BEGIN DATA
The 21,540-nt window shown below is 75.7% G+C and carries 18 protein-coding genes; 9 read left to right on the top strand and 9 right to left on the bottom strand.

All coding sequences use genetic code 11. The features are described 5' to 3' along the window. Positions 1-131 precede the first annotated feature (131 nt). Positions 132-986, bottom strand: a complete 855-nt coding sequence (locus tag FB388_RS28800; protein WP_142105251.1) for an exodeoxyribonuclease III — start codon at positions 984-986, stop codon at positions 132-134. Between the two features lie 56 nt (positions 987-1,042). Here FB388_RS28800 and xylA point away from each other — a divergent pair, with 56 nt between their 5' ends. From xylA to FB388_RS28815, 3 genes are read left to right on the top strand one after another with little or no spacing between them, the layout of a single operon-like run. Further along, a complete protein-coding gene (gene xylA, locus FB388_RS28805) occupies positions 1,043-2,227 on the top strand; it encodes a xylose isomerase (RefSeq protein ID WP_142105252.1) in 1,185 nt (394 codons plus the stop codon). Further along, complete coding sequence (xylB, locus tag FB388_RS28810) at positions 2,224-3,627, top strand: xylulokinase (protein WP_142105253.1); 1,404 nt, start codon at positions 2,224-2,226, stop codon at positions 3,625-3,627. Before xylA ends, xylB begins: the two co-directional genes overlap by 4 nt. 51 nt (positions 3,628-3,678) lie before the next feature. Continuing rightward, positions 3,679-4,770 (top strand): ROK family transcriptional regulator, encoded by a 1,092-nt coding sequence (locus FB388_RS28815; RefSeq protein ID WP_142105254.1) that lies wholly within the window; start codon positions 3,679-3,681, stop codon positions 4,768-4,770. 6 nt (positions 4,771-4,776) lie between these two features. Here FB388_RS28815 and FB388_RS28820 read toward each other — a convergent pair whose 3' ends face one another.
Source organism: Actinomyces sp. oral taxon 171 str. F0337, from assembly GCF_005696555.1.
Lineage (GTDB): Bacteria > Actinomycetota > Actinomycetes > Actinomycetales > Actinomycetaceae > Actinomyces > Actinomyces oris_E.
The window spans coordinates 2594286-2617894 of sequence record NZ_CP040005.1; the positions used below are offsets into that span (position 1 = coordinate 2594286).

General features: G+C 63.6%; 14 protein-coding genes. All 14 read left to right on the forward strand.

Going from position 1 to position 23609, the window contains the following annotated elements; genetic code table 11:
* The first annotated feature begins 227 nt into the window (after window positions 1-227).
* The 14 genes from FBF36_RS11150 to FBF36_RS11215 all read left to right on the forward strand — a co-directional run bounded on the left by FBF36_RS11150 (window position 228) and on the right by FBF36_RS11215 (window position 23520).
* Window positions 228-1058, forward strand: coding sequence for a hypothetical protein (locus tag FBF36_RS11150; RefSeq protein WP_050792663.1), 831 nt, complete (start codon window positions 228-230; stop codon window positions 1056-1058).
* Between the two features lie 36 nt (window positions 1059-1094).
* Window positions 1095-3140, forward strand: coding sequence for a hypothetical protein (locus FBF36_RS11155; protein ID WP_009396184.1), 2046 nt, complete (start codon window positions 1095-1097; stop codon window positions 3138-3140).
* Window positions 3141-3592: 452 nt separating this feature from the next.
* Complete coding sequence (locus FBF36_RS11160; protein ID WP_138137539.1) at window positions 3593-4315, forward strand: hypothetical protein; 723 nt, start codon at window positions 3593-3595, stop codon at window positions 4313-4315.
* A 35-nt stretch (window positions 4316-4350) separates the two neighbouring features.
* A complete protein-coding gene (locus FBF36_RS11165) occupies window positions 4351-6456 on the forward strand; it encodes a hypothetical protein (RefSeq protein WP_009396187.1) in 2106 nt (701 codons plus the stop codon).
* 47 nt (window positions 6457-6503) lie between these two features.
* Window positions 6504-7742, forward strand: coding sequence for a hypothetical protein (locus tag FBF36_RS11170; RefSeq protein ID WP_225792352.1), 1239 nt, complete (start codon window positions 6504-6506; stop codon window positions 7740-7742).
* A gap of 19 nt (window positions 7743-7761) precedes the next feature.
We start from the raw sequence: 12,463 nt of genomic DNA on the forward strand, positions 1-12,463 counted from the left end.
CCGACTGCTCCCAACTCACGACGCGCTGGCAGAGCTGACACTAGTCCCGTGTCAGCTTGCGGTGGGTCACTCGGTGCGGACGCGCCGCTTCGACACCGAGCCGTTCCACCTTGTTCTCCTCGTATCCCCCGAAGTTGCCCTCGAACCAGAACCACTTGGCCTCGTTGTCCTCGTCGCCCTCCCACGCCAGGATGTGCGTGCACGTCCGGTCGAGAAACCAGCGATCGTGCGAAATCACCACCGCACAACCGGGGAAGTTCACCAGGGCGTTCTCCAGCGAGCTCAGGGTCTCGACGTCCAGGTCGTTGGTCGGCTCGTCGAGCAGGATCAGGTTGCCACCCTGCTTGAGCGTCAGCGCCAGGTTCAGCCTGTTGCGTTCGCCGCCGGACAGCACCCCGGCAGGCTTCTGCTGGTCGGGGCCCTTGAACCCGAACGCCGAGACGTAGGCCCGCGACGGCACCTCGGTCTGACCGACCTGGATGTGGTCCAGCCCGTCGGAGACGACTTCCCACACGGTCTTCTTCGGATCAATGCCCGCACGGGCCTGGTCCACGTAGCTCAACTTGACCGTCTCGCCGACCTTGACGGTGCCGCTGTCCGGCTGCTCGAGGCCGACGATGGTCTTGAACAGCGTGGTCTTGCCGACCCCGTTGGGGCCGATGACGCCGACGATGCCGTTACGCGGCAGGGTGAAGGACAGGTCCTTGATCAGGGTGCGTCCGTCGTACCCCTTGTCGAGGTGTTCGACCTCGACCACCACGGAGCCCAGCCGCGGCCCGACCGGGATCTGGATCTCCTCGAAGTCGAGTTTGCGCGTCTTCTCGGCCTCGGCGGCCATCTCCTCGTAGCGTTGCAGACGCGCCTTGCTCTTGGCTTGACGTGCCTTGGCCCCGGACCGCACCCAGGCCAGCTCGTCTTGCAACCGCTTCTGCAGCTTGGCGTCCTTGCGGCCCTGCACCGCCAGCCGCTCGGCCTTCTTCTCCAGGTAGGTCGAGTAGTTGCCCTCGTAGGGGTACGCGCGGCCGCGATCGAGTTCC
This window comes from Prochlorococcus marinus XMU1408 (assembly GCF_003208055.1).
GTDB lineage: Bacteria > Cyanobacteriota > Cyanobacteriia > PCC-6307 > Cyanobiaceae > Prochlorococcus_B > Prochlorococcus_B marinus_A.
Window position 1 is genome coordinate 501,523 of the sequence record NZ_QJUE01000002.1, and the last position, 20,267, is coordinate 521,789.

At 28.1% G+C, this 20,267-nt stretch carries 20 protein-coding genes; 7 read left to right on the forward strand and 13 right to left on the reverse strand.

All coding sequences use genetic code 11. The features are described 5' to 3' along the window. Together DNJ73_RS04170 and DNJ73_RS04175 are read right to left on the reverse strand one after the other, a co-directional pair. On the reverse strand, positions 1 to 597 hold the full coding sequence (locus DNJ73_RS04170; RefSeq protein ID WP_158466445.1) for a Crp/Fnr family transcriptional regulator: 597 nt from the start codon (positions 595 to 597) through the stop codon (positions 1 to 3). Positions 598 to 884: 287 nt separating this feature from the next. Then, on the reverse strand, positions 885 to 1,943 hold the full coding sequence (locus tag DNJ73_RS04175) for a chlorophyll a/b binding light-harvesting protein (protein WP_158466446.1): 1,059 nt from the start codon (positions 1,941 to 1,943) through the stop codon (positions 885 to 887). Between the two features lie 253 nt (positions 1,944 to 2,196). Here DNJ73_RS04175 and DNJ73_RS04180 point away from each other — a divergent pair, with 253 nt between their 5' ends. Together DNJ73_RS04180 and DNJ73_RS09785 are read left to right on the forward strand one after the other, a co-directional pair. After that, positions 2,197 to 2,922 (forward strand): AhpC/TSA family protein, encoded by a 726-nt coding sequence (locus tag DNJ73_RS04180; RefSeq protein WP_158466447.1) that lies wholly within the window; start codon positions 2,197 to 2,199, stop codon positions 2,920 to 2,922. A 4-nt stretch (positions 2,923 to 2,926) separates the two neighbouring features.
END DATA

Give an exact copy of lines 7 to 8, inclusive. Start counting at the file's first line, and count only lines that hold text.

Going from position 1 to position 23609, the window contains the following annotated elements; genetic code table 11:
* The first annotated feature begins 227 nt into the window (after window positions 1-227).